SFTs – Role and Importance

1 minute read

By Karl Salgo, Executive Director, Public Governance

The tradition of opening a new session of Parliament, whether following prorogation or an election, with a speech by the sovereign, or in Canada’s case her representative the Governor General (GG), has roots stretching back to the earliest days of the English Parliament, when the monarch would explain to the members of Parliament why they had been summoned. The Queen or GG deliver the speech from the House of Lords or Senate respectively; as regal or vice-regal persons they do not enter “the other place”, whose members are ceremoniously summoned to the Upper Chamber for the occasion.

While the ceremony surrounding a Speech from the Throne (SFT) lends parliamentary proceedings a certain gravitas, the SFT and documents like it also have a significant functional role in good governance. “Statements of government direction” are critical both for lending coherence and transparency to government policy, and as a mechanism of accountability. A government that doesn’t follow through on its stated agenda will soon be called to account for that failure, noisily if not always effectively.

You can see this grand theory in practice in Canada’s Parliament. In the SFT the government sets out its agenda for the new session of Parliament, and parliamentarians debate their support for this agenda. The vote on the SFT is a confidence vote: a government that lost this vote would be expected to offer its resignation. In the UK, the Queen’s Speech tends to be a shorter, more functional document than our SFT, more closely focused on the legislation that the Government proposes to introduce that session. A Canadian SFT tends to speak to the government’s agenda more broadly, and to serve as a rather promotional communications document.

However promotional it may be, the SFT is genuinely integrated into the internal development of government policy. For example, items in the SFT will typically find their way into ministerial mandate letters, and the proposals that Ministers bring to Cabinet are generally expected to have explicit links to the SFT or comparable policy statements such as the federal budget. Savvy public servants pay close attention to the SFT and particularly the sections that impact on their own departments.

About the author

Karl Salgo

Karl Salgo

Executive Director - Public Governance

As Executive Director of Public Governance, Karl provides advisory services to multiple levels of government (provincial, federal and international) on all aspects of public sector governance, including institutional capacity, the center of government, organizational design and effectiveness, accountability, oversight, and risk management. He also plays a lead role in the IOG's research initiatives, including the work of the Public Governance Exchange, a syndicated, multi-jurisdictional forum for developing and exchanging ideas on public sector governance. Additionally, Karl provides educational services to public servants and appointees on a broad range of subjects, ranging from policy development and MC preparation to political savvy and the operations of government, to the responsibilities of directors in a wide range of public institutions.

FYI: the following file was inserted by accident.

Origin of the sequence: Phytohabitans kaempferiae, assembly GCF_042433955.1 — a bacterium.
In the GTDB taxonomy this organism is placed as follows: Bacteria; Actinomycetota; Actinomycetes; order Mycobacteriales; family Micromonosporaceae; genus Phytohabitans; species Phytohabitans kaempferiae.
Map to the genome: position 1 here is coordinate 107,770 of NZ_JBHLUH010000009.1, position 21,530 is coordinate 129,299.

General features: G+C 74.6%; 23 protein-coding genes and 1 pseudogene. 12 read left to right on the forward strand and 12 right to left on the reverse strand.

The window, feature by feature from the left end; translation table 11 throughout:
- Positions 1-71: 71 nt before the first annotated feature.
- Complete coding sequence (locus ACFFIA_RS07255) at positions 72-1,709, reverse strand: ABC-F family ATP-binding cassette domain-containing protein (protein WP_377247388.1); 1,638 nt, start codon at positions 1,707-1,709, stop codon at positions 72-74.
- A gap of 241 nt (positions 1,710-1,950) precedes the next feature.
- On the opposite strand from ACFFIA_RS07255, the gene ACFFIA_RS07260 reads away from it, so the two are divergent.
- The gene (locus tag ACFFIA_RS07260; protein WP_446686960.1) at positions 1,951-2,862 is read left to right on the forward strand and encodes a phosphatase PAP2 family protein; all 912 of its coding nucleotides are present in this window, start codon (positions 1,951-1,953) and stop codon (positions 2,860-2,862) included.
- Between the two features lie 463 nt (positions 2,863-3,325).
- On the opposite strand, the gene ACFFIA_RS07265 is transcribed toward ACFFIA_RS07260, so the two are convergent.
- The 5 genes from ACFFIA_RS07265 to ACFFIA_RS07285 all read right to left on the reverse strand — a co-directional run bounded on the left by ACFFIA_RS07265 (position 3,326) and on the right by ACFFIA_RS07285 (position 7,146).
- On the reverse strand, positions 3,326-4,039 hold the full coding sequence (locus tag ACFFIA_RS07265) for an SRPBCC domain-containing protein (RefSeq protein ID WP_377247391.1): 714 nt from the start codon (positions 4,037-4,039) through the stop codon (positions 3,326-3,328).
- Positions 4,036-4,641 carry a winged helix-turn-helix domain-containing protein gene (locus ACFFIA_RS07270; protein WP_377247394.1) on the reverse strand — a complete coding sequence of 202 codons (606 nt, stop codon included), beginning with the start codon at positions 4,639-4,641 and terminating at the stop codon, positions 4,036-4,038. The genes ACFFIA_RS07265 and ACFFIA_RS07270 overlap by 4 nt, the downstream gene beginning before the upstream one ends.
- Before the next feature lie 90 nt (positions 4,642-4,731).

A career public servant, Karl has degrees in political science, history and law from the University of Toronto and in public administration from the Queen’s University School of Policy Studies. He worked for many years in the federal Department of Finance, in areas as diverse as tax policy, communications and financial markets. In the latter capacity, Karl helped to establish the governance framework for the Canada Pension Plan Investment Board, and later served as Chief of Capital Markets Policy.

From 2004 to 2012, Karl worked in the Privy Council Office’s Machinery of Government Secretariat, where he provided advice to the Clerk of the Privy Council and the Prime Minister on the organization and structure of the Government of Canada – the Cabinet, portfolios, and the creation, winding-up and governance of individual organizations.

As Director of Strategic Policy from 2007 to 2012, Karl was the secretariat’s lead authority on Crown corporation governance, the conventions of the Westminster system, and the conduct standards applicable to ministers and other senior public office holders. Karl was the author/editor of numerous PCO publications, including Accountable Government: A Guide for Ministers and Ministers of State and Guidance for Deputy Ministers. Actively involved in realizing the myriad governance and accountability changes that flowed from the Federal Accountability Act, Karl played a lead role in the design and implementation of the accounting officer mechanism of deputy minister accountability.

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